Around the world in 80 days by Mark Beaumont
I inhabit the world of adventure cycling, and have always felt a strong connection with other cycling adventurers who espouse the conviction that a true ‘adventure’ is essentially an unsupported, self-sufficient and self-propelled experience. Whatever happens on the journey, you take all the credit, and all the blame, for whatever transpires (allowing for ‘acts of God’, of course).
Two weeks before Mark Beaumont headed off to enter the Guinness Book of Records for cycling around the world in fewer than 80 days, I had the opportunity of meeting him. He was the keynote speaker at an adventure cycling weekend in the Lake District. He is an impressive figure in the world of long-distance cycling, and has ‘managed’ his place in that world with amazing dexterity. But when I learnt of the huge amounts of sponsorship, the size of his support team on all the continents, the sophistication of his transport links and the extent of expert advice on tap during his journey, I began to wonder why he was ever invited as the keynote speaker on an adventure cycling weekend. I liken his attempts on the RTW record to Chris Bonington’s assaults on Everest in the days before alpine methods of climbing really kicked in.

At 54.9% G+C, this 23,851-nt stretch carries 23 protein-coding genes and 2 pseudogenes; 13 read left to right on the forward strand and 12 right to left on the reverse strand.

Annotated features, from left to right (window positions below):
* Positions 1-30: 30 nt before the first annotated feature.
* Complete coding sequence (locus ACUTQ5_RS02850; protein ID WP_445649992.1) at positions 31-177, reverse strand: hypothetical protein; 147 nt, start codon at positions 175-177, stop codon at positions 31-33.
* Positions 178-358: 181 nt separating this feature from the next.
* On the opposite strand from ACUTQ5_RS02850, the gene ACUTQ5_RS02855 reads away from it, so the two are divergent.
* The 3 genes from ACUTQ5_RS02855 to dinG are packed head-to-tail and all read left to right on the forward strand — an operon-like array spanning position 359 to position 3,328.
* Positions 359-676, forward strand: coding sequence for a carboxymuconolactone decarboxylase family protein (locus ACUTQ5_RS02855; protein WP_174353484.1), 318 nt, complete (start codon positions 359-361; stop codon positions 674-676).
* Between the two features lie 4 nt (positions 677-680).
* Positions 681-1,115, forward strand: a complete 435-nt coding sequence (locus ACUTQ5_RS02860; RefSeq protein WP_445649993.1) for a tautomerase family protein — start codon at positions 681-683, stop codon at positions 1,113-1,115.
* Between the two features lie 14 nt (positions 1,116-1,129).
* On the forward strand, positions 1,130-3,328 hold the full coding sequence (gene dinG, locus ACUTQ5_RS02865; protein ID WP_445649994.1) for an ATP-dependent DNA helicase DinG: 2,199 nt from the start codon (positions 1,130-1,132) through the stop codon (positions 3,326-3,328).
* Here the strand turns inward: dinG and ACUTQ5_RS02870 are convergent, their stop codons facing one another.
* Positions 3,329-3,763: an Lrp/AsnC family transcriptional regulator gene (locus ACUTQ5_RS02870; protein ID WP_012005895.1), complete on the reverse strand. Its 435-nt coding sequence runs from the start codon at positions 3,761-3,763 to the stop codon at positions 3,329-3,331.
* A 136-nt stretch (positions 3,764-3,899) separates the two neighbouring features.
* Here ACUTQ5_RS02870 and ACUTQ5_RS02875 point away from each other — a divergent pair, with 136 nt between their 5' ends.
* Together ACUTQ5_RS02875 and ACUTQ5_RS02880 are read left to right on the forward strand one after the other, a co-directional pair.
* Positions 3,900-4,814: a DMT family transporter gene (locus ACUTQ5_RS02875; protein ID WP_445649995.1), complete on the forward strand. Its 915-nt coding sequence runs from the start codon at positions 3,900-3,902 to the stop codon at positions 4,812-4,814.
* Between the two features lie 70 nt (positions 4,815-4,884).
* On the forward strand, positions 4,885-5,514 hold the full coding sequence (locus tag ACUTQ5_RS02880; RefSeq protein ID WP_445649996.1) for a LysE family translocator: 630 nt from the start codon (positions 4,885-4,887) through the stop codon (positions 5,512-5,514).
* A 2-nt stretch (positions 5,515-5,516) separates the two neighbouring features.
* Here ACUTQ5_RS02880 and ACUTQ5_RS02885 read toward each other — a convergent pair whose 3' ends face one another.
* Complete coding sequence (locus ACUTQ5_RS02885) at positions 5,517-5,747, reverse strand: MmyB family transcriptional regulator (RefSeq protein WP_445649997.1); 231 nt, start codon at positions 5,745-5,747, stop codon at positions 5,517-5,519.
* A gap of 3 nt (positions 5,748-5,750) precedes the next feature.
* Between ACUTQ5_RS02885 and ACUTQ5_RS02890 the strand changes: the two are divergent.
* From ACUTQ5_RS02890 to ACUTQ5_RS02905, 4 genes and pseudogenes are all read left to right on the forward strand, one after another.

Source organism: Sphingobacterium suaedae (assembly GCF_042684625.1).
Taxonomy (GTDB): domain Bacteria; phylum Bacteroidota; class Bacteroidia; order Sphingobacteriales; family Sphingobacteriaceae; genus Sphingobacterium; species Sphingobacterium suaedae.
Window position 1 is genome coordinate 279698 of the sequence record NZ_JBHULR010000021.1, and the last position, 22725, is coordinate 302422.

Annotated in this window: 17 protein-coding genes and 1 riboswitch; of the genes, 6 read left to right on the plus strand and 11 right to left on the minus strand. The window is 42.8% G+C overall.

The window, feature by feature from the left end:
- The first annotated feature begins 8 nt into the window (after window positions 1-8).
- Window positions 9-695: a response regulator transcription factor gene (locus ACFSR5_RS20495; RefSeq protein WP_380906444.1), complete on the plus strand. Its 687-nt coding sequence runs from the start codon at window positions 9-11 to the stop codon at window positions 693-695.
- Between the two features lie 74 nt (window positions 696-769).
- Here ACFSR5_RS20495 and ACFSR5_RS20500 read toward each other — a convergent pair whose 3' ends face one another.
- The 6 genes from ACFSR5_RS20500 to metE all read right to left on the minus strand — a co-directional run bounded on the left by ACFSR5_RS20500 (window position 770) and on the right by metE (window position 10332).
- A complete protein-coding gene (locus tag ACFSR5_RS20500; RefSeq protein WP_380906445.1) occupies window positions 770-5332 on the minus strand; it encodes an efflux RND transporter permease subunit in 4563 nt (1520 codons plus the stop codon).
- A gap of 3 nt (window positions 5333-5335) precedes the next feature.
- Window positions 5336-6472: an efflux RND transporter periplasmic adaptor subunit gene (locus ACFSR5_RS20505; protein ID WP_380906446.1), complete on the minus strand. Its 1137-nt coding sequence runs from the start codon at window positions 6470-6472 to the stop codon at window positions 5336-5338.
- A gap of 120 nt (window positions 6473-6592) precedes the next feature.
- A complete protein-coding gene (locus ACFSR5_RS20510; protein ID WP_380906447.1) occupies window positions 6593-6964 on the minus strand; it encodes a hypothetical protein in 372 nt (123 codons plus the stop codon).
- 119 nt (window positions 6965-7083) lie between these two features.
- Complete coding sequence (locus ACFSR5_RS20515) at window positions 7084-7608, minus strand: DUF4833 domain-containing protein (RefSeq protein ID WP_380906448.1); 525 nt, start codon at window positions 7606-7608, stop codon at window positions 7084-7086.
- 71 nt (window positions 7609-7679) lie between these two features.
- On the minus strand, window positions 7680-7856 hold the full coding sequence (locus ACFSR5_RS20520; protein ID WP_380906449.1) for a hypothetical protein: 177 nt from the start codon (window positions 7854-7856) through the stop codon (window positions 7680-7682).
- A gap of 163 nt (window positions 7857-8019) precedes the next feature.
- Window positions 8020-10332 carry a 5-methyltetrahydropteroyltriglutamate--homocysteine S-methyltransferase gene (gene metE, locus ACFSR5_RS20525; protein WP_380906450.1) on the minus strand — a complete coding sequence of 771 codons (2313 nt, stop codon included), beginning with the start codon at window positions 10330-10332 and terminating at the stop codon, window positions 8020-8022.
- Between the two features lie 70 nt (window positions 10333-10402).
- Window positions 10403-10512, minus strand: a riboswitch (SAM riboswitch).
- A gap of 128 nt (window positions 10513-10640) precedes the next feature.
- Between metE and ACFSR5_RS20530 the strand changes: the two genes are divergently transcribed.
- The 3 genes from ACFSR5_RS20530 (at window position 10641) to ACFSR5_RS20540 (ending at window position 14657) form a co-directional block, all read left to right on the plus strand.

Beaumont had enjoyed the distinction in 2007 of being the first person ever to circumnavigate the world on a bike in under 200 days……but that was a largely self-supported effort, and he was quickly followed by several other aspirants who broke his record because, like him, all they needed was a bike, a tent and a huge amount of determination and courage. It was the ‘Everyman’s Everest’ of the world of adventure cycling. Anyone could have a go at it.
What Beaumont has achieved with his current record is in a completely different league, and should never feature as an adventure cycling feat. Without a doubt, it is truly impressive as a feat of endurance, and he deserves all the accolades fitting such an achievement, but let’s not confuse it with the record he had set 10 years earlier. No one with a bike and a tent, and a huge amount of determination and courage, will be following in his footsteps. He has effectively cornered this record for decades to come…..or until someone comes along who dreams even bigger than Beaumont, and can bring to the table an even more impressive bank of resources.
However, the book is definitely worth reading….if you haven’t done so already.